Opioids and the Grief They Engender

It is a recurring story in American life: Grief and loss spur grassroots political action. We’ve seen it with AIDS, drunk driving, gun control and, now, the opioid crisis. Families of overdose victims have filed lawsuits and led protests against Purdue Pharma and other peddlers of addictive, opioid-based painkillers. March 6 marked the fourth Black Balloon Day, an event started by a grieving family to raise awareness of overdose deaths.
 
Graduate Center Ph.D. candidate Emily B. Campbell leans against a wall.Graduate Center Ph.D. candidate Emily B. Campbell (Sociology) is familiar with the pain and power of grief. She has lost friends and classmates to accidental overdoses, and for her doctoral dissertation, she studied the opioid crisis and the grief it has generated.
 
Despite the staggering number of opioid overdose deaths in the U.S. — more than 190 a day — “the social experience of grief was something that wasn’t being written about or fully grappled with,” Campbell says. She wanted to understand the social response to the addiction crisis.
 
Fieldwork she conducted in Mexico early in her dissertation research gave her a sense of the human toll of the illicit drug trade on the other side of our border, where the so-called Mexican Drug War has cost hundreds of thousands of lives and uprooted entire towns.

Campbell says that she wanted to understand the impact of the drug war “for people that aren’t explicitly involved in any way, just ordinary citizens.” She interviewed human rights workers in the state of Tlaxcala, just east of Mexico City, ground zero for a blooming trade in blancas — young women and girls forcibly trafficked along with shipments of drugs and weapons throughout Mexico and the U.S.
 
“Mexican society itself has paid and continues to pay a huge and disproportionate human cost for the drug trade and for Mexico’s militarized response to drug trafficking,” she wrote in a 2017 article in the Telegram & Gazette of Worcester, Massachusetts.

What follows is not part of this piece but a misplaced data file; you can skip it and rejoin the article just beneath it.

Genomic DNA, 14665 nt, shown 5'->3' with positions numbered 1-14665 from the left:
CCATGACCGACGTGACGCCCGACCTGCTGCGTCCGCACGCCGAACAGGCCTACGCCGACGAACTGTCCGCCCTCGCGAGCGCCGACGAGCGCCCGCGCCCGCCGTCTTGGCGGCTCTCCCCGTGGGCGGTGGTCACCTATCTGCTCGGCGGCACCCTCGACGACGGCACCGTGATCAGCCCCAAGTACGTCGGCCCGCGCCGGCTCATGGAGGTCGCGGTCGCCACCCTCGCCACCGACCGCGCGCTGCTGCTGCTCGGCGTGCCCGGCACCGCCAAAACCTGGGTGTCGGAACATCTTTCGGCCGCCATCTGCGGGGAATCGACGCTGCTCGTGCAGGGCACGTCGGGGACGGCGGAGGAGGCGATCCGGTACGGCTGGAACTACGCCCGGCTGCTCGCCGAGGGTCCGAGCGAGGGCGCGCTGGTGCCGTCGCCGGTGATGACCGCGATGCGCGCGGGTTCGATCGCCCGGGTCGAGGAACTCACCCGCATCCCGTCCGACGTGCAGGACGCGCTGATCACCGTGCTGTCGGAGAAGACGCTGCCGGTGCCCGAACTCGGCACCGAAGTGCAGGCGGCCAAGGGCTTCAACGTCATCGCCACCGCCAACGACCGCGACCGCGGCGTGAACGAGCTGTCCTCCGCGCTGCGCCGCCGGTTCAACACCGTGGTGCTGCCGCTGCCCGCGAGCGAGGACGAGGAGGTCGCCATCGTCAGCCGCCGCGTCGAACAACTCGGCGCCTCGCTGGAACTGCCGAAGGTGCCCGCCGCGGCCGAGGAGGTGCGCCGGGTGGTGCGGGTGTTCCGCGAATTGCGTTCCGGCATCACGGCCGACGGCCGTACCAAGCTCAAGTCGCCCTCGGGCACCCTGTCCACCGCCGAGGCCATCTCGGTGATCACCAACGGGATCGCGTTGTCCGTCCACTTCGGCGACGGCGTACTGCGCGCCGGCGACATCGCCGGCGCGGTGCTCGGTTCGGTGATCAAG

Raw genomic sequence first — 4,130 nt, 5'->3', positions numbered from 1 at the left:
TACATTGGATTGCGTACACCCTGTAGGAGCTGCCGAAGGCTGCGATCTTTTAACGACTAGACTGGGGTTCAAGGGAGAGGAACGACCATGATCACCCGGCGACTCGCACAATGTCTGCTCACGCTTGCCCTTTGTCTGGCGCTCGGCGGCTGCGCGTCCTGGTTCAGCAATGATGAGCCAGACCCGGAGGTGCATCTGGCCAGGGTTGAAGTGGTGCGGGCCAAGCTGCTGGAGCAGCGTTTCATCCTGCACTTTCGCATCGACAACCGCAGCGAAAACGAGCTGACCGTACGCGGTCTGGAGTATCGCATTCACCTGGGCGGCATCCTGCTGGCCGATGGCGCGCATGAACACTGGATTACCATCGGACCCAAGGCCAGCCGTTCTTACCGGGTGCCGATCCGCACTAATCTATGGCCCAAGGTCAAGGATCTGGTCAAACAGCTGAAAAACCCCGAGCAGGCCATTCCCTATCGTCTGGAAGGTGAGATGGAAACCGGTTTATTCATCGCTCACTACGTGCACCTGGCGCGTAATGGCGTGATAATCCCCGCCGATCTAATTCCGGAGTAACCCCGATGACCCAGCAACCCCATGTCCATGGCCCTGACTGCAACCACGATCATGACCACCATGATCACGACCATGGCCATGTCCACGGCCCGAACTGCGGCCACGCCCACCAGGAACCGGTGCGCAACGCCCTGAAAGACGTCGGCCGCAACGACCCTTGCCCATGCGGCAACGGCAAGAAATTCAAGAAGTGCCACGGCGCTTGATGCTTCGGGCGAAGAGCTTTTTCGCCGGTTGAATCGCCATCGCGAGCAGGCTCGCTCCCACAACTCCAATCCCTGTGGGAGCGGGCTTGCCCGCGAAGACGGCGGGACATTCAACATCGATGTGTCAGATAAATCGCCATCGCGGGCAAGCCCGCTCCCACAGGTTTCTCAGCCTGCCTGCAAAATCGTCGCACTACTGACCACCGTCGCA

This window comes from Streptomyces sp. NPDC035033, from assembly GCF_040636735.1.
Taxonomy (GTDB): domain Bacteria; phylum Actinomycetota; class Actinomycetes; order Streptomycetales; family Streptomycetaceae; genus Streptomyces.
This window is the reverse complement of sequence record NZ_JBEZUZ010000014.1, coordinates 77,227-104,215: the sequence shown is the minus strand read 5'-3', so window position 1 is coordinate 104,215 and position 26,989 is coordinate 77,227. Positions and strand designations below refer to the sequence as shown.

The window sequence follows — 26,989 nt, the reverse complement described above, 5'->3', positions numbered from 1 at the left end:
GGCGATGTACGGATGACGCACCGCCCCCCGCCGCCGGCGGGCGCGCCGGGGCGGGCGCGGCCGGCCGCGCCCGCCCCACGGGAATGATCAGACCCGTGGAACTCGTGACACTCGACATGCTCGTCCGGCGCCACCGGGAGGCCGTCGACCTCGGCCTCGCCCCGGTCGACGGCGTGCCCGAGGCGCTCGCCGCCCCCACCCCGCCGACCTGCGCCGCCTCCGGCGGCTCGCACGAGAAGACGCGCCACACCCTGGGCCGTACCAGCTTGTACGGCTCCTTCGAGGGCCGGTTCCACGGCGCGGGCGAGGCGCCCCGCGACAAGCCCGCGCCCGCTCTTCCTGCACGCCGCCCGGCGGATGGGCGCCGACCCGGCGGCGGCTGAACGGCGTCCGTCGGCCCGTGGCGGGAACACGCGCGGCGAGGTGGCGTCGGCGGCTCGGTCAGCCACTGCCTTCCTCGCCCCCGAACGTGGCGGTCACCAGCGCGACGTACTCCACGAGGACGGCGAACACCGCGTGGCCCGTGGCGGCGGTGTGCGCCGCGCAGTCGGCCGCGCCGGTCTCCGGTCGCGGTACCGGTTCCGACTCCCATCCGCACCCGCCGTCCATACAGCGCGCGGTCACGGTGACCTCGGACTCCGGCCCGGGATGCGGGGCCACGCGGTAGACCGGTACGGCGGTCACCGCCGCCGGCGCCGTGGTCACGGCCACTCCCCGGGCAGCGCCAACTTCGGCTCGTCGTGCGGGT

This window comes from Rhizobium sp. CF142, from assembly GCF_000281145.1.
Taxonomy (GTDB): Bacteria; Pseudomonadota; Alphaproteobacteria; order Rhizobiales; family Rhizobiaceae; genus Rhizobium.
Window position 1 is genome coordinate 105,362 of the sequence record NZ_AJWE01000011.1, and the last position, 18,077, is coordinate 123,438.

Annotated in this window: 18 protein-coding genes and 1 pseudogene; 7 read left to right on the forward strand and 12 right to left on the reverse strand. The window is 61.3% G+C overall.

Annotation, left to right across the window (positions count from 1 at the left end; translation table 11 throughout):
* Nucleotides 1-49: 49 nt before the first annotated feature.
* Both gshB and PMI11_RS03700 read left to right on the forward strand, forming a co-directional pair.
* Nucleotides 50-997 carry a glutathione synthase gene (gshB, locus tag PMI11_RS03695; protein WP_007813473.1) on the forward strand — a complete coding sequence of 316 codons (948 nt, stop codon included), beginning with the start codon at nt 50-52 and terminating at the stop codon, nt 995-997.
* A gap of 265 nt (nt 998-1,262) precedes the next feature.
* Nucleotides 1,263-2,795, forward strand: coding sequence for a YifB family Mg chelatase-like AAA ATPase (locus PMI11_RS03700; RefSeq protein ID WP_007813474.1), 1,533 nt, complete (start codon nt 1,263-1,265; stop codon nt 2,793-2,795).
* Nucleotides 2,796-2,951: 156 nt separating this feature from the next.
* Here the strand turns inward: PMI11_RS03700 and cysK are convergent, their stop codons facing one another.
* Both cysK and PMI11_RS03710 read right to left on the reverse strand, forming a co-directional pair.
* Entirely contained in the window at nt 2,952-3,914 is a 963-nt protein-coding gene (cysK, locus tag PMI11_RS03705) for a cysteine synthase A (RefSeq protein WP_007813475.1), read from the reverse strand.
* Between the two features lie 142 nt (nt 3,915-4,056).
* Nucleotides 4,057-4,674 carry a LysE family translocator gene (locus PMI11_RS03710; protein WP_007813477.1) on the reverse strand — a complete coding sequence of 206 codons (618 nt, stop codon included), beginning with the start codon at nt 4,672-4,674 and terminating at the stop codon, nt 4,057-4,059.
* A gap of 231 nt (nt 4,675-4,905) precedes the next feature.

Back in the United States, Campbell zeroed in on New England, a region with one of the highest overdose rates in the country. She interviewed families of victims, observed grief groups and advocacy meetings, spoke with social workers, visited health care facilities, and attended public gatherings. She came away with a thorough understanding of what she terms “communities of care” or “care networks that people have built out on the community and grassroots level in response to … health care shortcomings and the challenges in getting treatment for loved ones or for themselves.”
 
In these networks, families band together in the desperate struggle to locate beds for their loved ones in overwhelmed treatment facilities. Over time, the networks become politicized as, she says, “people find commonalities in their frustration.” Last year, Campbell watched a protest in Boston in which people stood outside the State House holding photographs of their deceased family members. “They realize that nothing’s going to bring back their loved one, but they do want some sense of justice,” she says.
 
In its coverage of artist Nan Goldin, a recovering heroin addict and overdose survivor who has led protests against Purdue Pharma, The New York Times observed, “The fight against the opioid crisis is not one that draws easy sympathy. There are no breathtaking photographs of glaciers melting into the Arctic Ocean to pull at your heartstrings, and there aren’t any fresh-faced high school students on CNN demanding better gun laws. Opioids are perceived as an embarrassing blight in already depressed areas of the country, and addiction is largely seen as a metaphor for weakness, a failure of the will.”
 
Campbell notes that the sheer size of the crisis means that whether or not we choose to acknowledge it, “it’s a part of our social world.”
 
Her study makes significant contributions to sociology, particularly the sociology of death and dying, and to political theory. She also would like to inform broader discussions of drug policy.
 
“We constitute the biggest market for illicit drugs, and that has been the case unabated in spite of eradication efforts and trying to stomp out drug supply,” she says. In the long term, she hopes her research will change perceptions of the issue and lead to policies that will “make this less deadly for everybody.”
 
Campbell will present her dissertation work as part of Inside The Graduate Center: A Dissertation Showcase on May 13. 

Submitted on: APR 11, 2019

Category: General GC News | Sociology | Student News